Promise of stem cell research focus of Arizona Science Center talk


October 16, 2012

One of the next big leaps in biomedical science and engineering is likely to come when more secrets are revealed about the workings of stem cells.

New discoveries could enable repair of severe damage to the body through the abilities of stem cells to multiply and develop, says Karmella Haynes, an assistant professor in the School of Biological and Health Systems Engineering, one of the Ira A. Fulton Schools of Engineering at Arizona State University. Karmella Haynes Synthetic Biology Lab Download Full Image

Haynes, whose work focuses on synthetic biology, will talk about what advances in stem cell research promise for the future at 7 p.m., Nov. 2, at the Arizona Science Center.

“Most of us have observed how our bodies heal themselves from minor wounds, such as scrapes and cuts, by growing new skin. Some animals such as starfish, geckos and aquarium zebra fish can grow whole limbs and even vital organs by keeping a supply of stem cells on reserve throughout their lives,” Haynes explains.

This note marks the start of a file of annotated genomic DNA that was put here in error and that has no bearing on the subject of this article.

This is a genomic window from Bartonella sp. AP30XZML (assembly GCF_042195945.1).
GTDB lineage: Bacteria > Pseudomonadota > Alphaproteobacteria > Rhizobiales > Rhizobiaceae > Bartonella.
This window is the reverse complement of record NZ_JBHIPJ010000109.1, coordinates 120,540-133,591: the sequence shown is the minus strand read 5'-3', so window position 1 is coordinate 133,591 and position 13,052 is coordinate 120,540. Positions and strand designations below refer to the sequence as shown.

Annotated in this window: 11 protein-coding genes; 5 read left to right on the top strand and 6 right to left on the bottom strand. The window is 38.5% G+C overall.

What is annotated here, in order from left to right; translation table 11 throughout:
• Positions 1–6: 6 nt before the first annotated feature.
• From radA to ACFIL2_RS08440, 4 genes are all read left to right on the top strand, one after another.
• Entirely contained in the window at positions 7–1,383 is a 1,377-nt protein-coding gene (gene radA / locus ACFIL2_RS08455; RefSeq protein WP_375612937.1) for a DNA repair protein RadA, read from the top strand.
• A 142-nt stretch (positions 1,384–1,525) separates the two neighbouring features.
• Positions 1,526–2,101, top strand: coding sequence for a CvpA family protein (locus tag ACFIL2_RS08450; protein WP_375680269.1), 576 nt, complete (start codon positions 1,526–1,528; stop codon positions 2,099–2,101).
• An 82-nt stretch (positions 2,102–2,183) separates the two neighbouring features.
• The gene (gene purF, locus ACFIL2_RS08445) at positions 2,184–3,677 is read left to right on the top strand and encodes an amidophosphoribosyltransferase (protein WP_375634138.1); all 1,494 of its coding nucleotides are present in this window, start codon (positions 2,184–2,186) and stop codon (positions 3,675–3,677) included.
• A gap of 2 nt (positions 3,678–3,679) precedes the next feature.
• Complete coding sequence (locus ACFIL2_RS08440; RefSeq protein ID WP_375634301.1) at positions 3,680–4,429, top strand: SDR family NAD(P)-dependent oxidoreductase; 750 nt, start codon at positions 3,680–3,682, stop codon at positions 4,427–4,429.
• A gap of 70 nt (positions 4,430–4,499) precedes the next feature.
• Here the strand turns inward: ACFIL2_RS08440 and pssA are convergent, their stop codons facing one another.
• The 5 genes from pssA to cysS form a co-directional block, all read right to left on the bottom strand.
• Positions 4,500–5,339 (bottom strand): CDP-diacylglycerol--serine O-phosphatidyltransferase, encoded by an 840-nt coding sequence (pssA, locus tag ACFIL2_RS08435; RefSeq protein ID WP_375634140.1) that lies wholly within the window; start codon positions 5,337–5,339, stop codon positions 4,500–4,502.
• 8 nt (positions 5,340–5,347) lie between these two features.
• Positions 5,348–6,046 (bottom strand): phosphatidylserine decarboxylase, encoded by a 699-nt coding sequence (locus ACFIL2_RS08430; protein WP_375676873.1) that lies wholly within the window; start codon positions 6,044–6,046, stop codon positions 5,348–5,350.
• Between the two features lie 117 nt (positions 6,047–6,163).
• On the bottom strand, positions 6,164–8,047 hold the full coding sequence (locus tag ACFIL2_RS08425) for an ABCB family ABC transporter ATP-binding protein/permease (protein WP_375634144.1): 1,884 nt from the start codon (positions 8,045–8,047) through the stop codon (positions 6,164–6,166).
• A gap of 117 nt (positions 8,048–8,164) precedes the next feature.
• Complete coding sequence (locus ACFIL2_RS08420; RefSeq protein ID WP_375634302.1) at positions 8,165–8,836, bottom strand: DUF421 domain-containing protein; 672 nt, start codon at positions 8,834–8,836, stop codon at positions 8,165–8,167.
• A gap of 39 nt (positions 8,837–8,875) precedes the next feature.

“We may someday be able to use stem cells to repair, or even re-grow, lost organs or limbs for humans,” she says.

Before coming to ASU, Haynes spent three years conducting biological research at Harvard University. She earned a doctoral degree in molecular genetics at Washington University in St. Louis.

Her interest in genetics was sparked during a summer research internship at the Massachusetts Institute of Technology during her undergraduate years. That interest would later lead to a post-doctoral position in synthetic biology at Davidson College in North Carolina.

Among a range of research pursuits, Haynes’s work at ASU includes development of a synthetic protein that is able to control gene expression and slow the growth of cancer cells.

The Arizona Science Center is at 600 E. Washington Street in downtown Phoenix. Haynes will speak as part of activities during the center’s monthly Adults Night Out.  

Admission to Haynes’ talk is free, and audience members will have the opportunity to ask questions.

Joe Kullman

Science writer, Ira A. Fulton Schools of Engineering

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